It is of course risky saying very much about a lot in the present circumstances, as things move so quickly; but the duties of directors in the circumstances of the current COVID-19 emergency have received some oblique mention in relation to changes in wrongful trading rules, and in relation to financial support for the self-employed. It’s worthwhile to look briefly at what the implications are.
First though, a disclaimer: please don’t take this as advice, because it’s a quick set of reactions to policy made on the hoof, so these are thoughts, not advice!
What are the duties of a director?
By way of quick summary – a director has certain duties, in law; it’s not a free ride and a fancy title. There are some general duties, and some very specific ones. The general ones are called fiduciary duties i.e. a duty to act in good faith toward the company, and a duty to exercise care in skill in performing the role of director. These obligations are owed to the company itself, primarily, and in certain circumstances, to the company’s creditors. These override the director’s own interests.
The Companies Act 2006 codified this, identifying seven core duties which directors owe to the company (to raise standards and ensure companies are well run):
- To act within their powers
- To promote the success of the company
- To exercise independent judgment
- To exercise reasonable care, skill and diligence (not a fiduciary duty)
- To avoid conflict of interest
- Not to accept benefits from third parties
- To declare an interest on proposed transactions or arrangements:
For now we’re not delving into these (another time – training is available!), but focusing on the two issues we mentioned.
Promoting the success of the business
In relation to the second item – the duty to promote the success of the business – the duty is owed principally to the company itself - but in specific circumstances, to the company’s employees, shareholders and creditors. Broadly, then, not usually to another company, a supplier, a creditor or to anyone else.
However, if the company is potentially insolvent, the focus of that duty changes, and the directors have certain specific additional duties to their creditors, who are then most likely to lose out by the company becoming insolvent. Because of this danger, there is a personal liability on the directors for wrongful trading – that is, continuing to trade when the company, the directors having taken advice (which they must) continues to trade. The personal liability is of course intended to ensure that directors aren’t protected from wrongdoing (this liability also applies to fraud).
On 28th March 2020 the Business Secretary made a specific but short-term concession – removing personal liability for wrongful trading. The intention is to encourage companies to trade through the current problems, rather than fold into insolvency because of fear of personal disqualification and financial penalties. It’s a small concession, one intended to have some effect in rescuing the economy – but it’s difficult to judge if it will make a significant difference.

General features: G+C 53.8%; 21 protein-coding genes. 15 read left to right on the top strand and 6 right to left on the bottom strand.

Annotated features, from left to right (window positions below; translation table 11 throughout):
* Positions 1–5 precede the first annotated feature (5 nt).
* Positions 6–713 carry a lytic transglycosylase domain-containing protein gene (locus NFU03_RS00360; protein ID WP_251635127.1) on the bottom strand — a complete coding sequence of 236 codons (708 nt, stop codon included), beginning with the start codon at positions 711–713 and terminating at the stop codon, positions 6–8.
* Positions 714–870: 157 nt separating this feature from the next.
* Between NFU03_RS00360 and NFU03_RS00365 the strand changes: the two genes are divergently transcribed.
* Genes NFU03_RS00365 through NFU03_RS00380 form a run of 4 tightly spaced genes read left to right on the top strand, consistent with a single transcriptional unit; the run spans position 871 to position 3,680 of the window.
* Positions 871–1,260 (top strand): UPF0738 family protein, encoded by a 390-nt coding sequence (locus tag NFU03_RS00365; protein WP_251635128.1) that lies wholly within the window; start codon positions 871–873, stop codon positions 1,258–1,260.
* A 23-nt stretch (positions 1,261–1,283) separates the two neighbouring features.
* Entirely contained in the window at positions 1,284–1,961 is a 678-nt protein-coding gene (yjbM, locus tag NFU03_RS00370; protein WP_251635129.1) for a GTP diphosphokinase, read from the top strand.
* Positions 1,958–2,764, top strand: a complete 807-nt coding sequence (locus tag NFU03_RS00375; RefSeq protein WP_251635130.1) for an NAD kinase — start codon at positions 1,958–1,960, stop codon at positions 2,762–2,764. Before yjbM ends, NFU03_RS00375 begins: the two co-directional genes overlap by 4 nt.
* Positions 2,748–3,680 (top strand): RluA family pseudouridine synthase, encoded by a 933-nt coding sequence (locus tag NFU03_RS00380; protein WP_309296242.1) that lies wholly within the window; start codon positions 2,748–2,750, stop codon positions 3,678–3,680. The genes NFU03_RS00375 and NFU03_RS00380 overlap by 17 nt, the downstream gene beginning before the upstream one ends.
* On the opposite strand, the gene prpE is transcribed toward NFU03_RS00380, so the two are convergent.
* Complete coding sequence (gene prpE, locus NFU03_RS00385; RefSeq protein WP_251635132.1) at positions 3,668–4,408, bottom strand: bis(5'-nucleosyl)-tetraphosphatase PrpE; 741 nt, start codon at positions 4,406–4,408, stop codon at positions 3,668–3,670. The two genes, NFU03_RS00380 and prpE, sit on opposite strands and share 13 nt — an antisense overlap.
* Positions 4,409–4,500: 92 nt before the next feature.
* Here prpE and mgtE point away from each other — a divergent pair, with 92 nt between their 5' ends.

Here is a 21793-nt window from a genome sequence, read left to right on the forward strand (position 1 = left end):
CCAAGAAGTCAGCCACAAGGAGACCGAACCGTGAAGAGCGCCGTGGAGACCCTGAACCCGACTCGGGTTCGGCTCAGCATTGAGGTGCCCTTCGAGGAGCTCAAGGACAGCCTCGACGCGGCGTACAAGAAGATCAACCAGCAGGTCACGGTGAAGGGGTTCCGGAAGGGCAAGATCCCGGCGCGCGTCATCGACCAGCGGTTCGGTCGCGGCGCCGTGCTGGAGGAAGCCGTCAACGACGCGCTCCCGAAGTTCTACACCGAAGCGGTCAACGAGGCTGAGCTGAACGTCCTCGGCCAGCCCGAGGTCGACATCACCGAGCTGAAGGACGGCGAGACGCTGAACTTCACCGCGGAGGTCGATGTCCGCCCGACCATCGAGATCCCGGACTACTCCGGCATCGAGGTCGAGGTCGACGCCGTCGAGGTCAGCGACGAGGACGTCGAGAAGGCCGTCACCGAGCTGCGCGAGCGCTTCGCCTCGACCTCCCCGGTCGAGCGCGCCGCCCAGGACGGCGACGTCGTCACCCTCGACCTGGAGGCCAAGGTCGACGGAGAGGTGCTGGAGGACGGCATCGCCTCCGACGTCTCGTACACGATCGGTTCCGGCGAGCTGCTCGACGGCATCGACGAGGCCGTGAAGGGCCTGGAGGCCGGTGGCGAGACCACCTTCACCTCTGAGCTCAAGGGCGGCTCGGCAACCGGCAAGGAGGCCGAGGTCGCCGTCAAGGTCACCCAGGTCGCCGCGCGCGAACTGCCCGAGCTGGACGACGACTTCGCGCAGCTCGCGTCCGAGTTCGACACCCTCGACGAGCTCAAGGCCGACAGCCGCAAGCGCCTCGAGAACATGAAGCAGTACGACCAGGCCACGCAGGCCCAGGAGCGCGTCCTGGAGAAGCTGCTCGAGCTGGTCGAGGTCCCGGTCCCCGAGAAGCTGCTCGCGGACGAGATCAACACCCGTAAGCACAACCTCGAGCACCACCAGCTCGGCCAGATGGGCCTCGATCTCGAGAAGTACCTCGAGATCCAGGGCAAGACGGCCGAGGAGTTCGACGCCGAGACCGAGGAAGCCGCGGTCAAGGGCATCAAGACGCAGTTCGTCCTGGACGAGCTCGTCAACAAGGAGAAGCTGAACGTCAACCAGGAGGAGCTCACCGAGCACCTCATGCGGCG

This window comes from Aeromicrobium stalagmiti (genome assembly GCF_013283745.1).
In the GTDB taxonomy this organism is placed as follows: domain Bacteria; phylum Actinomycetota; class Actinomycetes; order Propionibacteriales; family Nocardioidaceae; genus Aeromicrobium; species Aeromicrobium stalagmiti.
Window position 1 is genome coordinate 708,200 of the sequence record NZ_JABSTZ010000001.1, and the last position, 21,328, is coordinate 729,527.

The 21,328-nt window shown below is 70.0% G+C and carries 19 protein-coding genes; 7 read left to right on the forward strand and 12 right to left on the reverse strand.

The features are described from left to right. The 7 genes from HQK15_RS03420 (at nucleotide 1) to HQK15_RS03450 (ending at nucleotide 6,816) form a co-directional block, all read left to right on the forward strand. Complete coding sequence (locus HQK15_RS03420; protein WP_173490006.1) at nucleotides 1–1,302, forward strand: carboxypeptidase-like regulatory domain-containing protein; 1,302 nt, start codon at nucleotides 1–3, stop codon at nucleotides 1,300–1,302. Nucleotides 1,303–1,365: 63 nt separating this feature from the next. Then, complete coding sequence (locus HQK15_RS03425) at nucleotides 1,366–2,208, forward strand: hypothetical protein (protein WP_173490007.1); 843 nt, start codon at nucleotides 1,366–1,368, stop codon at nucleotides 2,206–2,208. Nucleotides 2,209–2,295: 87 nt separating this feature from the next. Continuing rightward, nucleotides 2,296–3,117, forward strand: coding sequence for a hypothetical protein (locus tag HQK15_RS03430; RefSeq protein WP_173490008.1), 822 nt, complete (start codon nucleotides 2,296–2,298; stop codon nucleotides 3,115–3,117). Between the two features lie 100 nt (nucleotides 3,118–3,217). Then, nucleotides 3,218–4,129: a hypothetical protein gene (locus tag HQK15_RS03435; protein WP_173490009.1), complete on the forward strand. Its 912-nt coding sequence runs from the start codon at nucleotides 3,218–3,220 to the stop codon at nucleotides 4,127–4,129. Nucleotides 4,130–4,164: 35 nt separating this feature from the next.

Furlough and statutory obligations
The other element to highlight here is this – the provisions which are being made by the government to protect the self-employed, in ways similar to the government-backed furloughing provisions for employees - apply to self-employed individuals.
Many freelancers and self-employed operate through limited companies, for a number of reasons. It’s often more tax efficient; many companies who engage these individuals insist on contracting with a limited company; and it protects the individual from personal liability, because of a company’s limited liability (hence, of course, “limited”).
Even if the company’s taxable profits are below £50,000, it still won’t benefit from the protection announced last week. Often the freelancer will receive a basic salary, generally less than £10,000, and the rest of the remuneration would be by way of dividends, reflecting risk and variable profits. What the individual can do, in principle, is to furlough him/herself. However, unlike the self-employed provisions, the furloughed individual cannot work whilst furloughed. However, so long as the freelancer is also a director (as will generally be the case) he/she will still, it seems, be able to perform the statutory obligations outlined earlier. It remains to be seen though if this will be an effective get-around to enable business to continue. When we first looked at, it looked like a potentially valuable allowance; but in reality, it may be slight or illusory.
We will be interested to hear what people are seeing and hearing on these issues. It feels as if some of the remedies are falling short of the intended mark; that’s why legislation is generally subject to consultation. There’s going to be a lot to clear up after this time; as well as a lot of scams to unpick.
Paul Berwin is Senior Partner at Berwins and has over 30 years' experience in supporting businesses.